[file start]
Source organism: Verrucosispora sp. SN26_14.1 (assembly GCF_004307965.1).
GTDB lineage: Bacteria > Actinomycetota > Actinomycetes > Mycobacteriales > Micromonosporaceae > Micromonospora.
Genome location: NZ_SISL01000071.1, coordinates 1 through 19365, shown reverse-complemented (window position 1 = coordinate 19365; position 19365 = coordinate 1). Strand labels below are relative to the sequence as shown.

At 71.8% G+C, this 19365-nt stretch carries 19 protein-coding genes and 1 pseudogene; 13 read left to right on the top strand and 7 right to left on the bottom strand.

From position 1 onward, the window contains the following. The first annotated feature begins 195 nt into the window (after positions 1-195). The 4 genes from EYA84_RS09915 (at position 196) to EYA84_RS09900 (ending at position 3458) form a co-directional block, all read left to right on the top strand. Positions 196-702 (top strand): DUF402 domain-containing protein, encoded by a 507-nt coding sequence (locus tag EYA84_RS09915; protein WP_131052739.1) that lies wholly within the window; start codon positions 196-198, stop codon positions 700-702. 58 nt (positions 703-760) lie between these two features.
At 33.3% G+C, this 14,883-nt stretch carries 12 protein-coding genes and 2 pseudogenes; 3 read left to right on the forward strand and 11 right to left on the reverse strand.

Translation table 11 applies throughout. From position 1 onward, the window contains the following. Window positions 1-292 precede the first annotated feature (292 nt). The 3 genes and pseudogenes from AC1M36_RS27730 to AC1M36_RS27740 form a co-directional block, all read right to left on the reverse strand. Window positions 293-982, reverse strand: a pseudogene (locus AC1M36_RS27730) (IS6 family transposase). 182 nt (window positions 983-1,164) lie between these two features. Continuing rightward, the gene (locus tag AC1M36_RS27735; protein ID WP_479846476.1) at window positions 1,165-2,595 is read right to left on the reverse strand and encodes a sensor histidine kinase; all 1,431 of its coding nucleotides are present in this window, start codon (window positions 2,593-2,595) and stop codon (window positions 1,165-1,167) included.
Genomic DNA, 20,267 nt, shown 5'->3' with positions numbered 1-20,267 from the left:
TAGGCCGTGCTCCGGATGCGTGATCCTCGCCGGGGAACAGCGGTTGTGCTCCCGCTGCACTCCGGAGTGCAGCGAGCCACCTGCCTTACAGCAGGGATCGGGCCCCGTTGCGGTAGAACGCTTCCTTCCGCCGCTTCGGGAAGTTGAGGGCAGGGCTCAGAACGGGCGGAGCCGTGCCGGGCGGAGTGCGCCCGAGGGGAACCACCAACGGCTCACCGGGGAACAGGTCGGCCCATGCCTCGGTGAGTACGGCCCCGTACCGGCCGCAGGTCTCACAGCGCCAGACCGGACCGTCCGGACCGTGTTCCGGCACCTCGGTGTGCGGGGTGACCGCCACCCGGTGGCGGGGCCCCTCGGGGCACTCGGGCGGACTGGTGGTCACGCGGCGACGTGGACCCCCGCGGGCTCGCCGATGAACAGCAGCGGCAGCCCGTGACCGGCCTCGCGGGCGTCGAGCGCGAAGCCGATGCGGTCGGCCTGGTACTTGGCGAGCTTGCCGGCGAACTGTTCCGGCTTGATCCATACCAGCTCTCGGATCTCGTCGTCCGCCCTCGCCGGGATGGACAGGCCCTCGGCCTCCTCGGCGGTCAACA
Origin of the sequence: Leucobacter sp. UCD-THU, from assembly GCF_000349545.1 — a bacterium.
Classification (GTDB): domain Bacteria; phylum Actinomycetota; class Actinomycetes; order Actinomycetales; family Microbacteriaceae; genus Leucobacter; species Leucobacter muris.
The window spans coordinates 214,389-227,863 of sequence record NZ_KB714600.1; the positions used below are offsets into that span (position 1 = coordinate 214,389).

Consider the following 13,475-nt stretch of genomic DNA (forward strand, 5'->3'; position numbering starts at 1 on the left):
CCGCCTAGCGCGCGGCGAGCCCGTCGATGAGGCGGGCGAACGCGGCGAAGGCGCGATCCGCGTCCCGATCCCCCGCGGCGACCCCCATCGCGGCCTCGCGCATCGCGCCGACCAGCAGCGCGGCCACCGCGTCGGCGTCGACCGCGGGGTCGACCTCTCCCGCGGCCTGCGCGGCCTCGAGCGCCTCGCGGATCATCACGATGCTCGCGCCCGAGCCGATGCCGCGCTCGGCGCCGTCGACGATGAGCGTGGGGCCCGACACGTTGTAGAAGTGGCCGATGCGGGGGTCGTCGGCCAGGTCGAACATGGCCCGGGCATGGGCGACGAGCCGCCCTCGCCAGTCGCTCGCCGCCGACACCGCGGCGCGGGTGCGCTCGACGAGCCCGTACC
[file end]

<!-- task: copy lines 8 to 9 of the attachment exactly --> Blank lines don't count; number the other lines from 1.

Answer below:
Genomic DNA, 20,267 nt, shown 5'->3' with positions numbered 1-20,267 from the left:
TAGGCCGTGCTCCGGATGCGTGATCCTCGCCGGGGAACAGCGGTTGTGCTCCCGCTGCACTCCGGAGTGCAGCGAGCCACCTGCCTTACAGCAGGGATCGGGCCCCGTTGCGGTAGAACGCTTCCTTCCGCCGCTTCGGGAAGTTGAGGGCAGGGCTCAGAACGGGCGGAGCCGTGCCGGGCGGAGTGCGCCCGAGGGGAACCACCAACGGCTCACCGGGGAACAGGTCGGCCCATGCCTCGGTGAGTACGGCCCCGTACCGGCCGCAGGTCTCACAGCGCCAGACCGGACCGTCCGGACCGTGTTCCGGCACCTCGGTGTGCGGGGTGACCGCCACCCGGTGGCGGGGCCCCTCGGGGCACTCGGGCGGACTGGTGGTCACGCGGCGACGTGGACCCCCGCGGGCTCGCCGATGAACAGCAGCGGCAGCCCGTGACCGGCCTCGCGGGCGTCGAGCGCGAAGCCGATGCGGTCGGCCTGGTACTTGGCGAGCTTGCCGGCGAACTGTTCCGGCTTGATCCATACCAGCTCTCGGATCTCGTCGTCCGCCCTCGCCGGGATGGACAGGCCCTCGGCCTCCTCGGCGGTCAACA